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PSNI still in the dark over plans for dealing with legacy issues, says Chief Constable


Legislation: Simon Byrne

Legislation: Simon Byrne

Legislation: Simon Byrne

The PSNI has yet to see any plans for new measures to investigate Northern Ireland's troubled past, the Chief Constable has said.

As part of the deal to restore the Assembly, the Government agreed to implement the 2015 Stormont House Agreement within 100 days.

This includes introducing legislation for an Historical Investigations Unit (HIU), which would operate independently of the PSNI.

At a meeting of the Policing Board on Thursday Sinn Fein's Gerry Kelly pressed PSNI chief Simon Byrne on why there had been no developments after 54 days.

Mr Byrne said: "As things stand today, no one has been in touch with us in terms of putting legislation in front of us or sense of a plan.

"I was able to raise this personally with the Secretary of State on Thursday evening, who gave some reassurance that legislation would be forthcoming before the 100-day deadline, but I can't say yet what's in it and therefore what our response would be."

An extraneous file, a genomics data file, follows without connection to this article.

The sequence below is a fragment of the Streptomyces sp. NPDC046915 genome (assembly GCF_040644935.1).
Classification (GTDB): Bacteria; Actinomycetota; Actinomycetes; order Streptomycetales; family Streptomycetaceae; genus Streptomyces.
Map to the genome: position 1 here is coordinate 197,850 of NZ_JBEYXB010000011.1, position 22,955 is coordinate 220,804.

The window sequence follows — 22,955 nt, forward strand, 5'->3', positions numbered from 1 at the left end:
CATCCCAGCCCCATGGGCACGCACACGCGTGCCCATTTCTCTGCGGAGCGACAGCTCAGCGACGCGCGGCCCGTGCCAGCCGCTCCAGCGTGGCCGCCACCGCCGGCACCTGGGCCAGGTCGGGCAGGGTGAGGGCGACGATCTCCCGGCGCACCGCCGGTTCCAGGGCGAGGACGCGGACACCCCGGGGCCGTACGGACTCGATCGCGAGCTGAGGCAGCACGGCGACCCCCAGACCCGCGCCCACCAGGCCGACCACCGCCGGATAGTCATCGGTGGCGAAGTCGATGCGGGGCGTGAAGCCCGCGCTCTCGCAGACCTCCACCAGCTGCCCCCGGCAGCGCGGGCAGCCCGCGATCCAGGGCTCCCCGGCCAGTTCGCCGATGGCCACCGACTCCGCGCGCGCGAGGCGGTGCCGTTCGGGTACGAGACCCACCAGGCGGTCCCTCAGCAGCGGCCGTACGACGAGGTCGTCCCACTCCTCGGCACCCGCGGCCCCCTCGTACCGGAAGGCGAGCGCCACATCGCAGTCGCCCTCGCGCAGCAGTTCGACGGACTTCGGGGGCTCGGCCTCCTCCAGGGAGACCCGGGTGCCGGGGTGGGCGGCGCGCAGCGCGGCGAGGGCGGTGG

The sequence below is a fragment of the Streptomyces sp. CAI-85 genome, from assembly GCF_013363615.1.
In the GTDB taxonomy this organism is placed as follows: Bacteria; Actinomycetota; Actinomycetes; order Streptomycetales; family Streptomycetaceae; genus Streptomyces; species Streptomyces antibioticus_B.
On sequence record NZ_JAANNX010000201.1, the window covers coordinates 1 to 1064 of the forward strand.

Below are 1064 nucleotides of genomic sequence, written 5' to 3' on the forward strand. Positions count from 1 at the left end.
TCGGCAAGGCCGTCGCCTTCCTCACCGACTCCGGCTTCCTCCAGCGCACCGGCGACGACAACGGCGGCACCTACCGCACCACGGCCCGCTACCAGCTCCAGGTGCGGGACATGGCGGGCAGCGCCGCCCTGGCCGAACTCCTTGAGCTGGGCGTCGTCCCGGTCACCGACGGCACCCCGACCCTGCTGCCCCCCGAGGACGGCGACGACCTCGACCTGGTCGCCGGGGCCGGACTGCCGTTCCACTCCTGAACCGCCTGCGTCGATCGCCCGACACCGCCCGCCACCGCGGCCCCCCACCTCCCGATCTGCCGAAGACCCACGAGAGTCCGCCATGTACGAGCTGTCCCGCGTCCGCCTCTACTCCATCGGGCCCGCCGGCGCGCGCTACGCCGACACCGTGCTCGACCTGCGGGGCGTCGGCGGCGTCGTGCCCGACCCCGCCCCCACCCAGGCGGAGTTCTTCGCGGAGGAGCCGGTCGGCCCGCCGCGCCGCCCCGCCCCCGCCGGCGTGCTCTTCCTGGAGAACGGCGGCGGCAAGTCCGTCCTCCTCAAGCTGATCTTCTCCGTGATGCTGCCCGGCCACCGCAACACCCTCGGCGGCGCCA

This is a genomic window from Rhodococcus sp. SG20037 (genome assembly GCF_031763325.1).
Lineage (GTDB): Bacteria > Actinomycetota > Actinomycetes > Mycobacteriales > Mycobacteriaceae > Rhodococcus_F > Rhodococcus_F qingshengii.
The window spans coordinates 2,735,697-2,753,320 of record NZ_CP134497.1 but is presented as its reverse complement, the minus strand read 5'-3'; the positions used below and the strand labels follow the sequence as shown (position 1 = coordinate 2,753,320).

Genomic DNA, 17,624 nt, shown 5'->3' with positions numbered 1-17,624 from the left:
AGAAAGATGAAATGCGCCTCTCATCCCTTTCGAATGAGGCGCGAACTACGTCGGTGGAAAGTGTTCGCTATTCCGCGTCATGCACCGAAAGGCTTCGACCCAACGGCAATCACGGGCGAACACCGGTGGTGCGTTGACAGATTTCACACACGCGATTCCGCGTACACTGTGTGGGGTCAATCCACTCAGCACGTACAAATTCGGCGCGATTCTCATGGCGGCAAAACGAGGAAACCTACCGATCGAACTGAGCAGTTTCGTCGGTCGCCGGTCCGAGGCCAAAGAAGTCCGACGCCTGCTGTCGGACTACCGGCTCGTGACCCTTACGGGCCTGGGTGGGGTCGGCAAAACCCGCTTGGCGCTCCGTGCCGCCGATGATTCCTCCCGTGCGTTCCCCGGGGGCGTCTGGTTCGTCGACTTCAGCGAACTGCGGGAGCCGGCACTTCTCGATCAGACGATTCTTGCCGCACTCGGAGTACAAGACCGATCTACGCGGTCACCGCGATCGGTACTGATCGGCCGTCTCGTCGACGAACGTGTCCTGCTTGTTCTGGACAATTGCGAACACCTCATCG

Mr Byrne said it was a well-rehearsed argument that the PSNI wanted to be removed from the responsibility of investigating legacy crime.

Speaking after the meeting, he said legacy was a major barrier to building trust and recruitment, especially among the Catholic community.

"We have to be realistic," he said. "This isn't going to happen overnight so we have to manage current investigations as well as the transition to a new body and answer questions about who is going to lead it, how it will work, where it will be based and what's the breadth of the terms of reference and what sort of enquiries it will undertake."

A UK Government spokesman said earlier this week: "The Government is focused on delivering its commitments as agreed as part of the New Decade, New Approach deal, including introducing legislation on legacy."

The Chief Constable also told the board he wasn't hopeful he would see the cash promised in the New Decade, New Approach deal to bring his officer numbers up to 7,500.

"I have no confidence that we are going to see the money this side of the settlement," he said.

"Even if we were given the money in April, we would struggle to recruit at pace between the 6,900 we are at now to 7,500," he added.

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